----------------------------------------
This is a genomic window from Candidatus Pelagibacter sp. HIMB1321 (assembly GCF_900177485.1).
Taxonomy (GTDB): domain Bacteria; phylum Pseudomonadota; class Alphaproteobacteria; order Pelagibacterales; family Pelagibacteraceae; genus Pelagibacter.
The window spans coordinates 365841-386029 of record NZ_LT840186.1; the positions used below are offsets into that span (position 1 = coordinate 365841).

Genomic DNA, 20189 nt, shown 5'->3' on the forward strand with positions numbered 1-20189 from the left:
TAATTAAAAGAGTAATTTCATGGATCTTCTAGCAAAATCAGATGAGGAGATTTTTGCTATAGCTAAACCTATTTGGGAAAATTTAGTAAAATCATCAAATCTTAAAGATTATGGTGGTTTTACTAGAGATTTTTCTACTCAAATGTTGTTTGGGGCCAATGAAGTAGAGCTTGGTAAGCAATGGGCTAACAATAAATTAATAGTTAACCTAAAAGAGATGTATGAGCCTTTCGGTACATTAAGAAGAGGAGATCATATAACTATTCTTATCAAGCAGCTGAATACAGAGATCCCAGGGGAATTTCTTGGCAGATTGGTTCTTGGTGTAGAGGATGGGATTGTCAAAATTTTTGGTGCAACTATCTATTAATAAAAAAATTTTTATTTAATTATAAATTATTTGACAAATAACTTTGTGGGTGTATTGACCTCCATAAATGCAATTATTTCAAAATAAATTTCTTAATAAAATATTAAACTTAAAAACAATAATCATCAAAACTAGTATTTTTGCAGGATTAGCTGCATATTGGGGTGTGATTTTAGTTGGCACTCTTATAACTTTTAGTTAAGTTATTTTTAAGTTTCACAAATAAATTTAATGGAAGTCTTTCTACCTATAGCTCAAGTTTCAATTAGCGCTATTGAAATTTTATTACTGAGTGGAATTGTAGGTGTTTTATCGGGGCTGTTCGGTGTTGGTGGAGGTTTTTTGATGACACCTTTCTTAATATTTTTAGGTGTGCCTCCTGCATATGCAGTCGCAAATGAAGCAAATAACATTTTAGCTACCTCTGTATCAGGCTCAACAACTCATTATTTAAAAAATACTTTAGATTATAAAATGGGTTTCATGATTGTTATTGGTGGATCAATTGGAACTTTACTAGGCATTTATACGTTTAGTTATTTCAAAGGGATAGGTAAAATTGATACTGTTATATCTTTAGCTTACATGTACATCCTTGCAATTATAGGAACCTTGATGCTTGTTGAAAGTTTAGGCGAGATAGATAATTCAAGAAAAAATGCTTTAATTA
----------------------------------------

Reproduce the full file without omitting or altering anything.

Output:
This is a genomic window from Candidatus Pelagibacter sp. HIMB1321 (assembly GCF_900177485.1).
Taxonomy (GTDB): domain Bacteria; phylum Pseudomonadota; class Alphaproteobacteria; order Pelagibacterales; family Pelagibacteraceae; genus Pelagibacter.
The window spans coordinates 365841-386029 of record NZ_LT840186.1; the positions used below are offsets into that span (position 1 = coordinate 365841).

Genomic DNA, 20189 nt, shown 5'->3' on the forward strand with positions numbered 1-20189 from the left:
TAATTAAAAGAGTAATTTCATGGATCTTCTAGCAAAATCAGATGAGGAGATTTTTGCTATAGCTAAACCTATTTGGGAAAATTTAGTAAAATCATCAAATCTTAAAGATTATGGTGGTTTTACTAGAGATTTTTCTACTCAAATGTTGTTTGGGGCCAATGAAGTAGAGCTTGGTAAGCAATGGGCTAACAATAAATTAATAGTTAACCTAAAAGAGATGTATGAGCCTTTCGGTACATTAAGAAGAGGAGATCATATAACTATTCTTATCAAGCAGCTGAATACAGAGATCCCAGGGGAATTTCTTGGCAGATTGGTTCTTGGTGTAGAGGATGGGATTGTCAAAATTTTTGGTGCAACTATCTATTAATAAAAAAATTTTTATTTAATTATAAATTATTTGACAAATAACTTTGTGGGTGTATTGACCTCCATAAATGCAATTATTTCAAAATAAATTTCTTAATAAAATATTAAACTTAAAAACAATAATCATCAAAACTAGTATTTTTGCAGGATTAGCTGCATATTGGGGTGTGATTTTAGTTGGCACTCTTATAACTTTTAGTTAAGTTATTTTTAAGTTTCACAAATAAATTTAATGGAAGTCTTTCTACCTATAGCTCAAGTTTCAATTAGCGCTATTGAAATTTTATTACTGAGTGGAATTGTAGGTGTTTTATCGGGGCTGTTCGGTGTTGGTGGAGGTTTTTTGATGACACCTTTCTTAATATTTTTAGGTGTGCCTCCTGCATATGCAGTCGCAAATGAAGCAAATAACATTTTAGCTACCTCTGTATCAGGCTCAACAACTCATTATTTAAAAAATACTTTAGATTATAAAATGGGTTTCATGATTGTTATTGGTGGATCAATTGGAACTTTACTAGGCATTTATACGTTTAGTTATTTCAAAGGGATAGGTAAAATTGATACTGTTATATCTTTAGCTTACATGTACATCCTTGCAATTATAGGAACCTTGATGCTTGTTGAAAGTTTAGGCGAGATAGATAATTCAAGAAAAAATGCTTTAATTA